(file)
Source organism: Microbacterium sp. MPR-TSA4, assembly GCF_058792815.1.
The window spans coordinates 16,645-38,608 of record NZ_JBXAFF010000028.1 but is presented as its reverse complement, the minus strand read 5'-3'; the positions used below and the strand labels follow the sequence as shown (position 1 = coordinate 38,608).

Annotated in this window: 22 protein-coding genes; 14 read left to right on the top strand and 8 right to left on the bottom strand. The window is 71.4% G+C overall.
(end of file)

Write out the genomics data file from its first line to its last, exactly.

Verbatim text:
Source organism: Microbacterium sp. MPR-TSA4, assembly GCF_058792815.1.
The window spans coordinates 16,645-38,608 of record NZ_JBXAFF010000028.1 but is presented as its reverse complement, the minus strand read 5'-3'; the positions used below and the strand labels follow the sequence as shown (position 1 = coordinate 38,608).

Annotated in this window: 22 protein-coding genes; 14 read left to right on the top strand and 8 right to left on the bottom strand. The window is 71.4% G+C overall.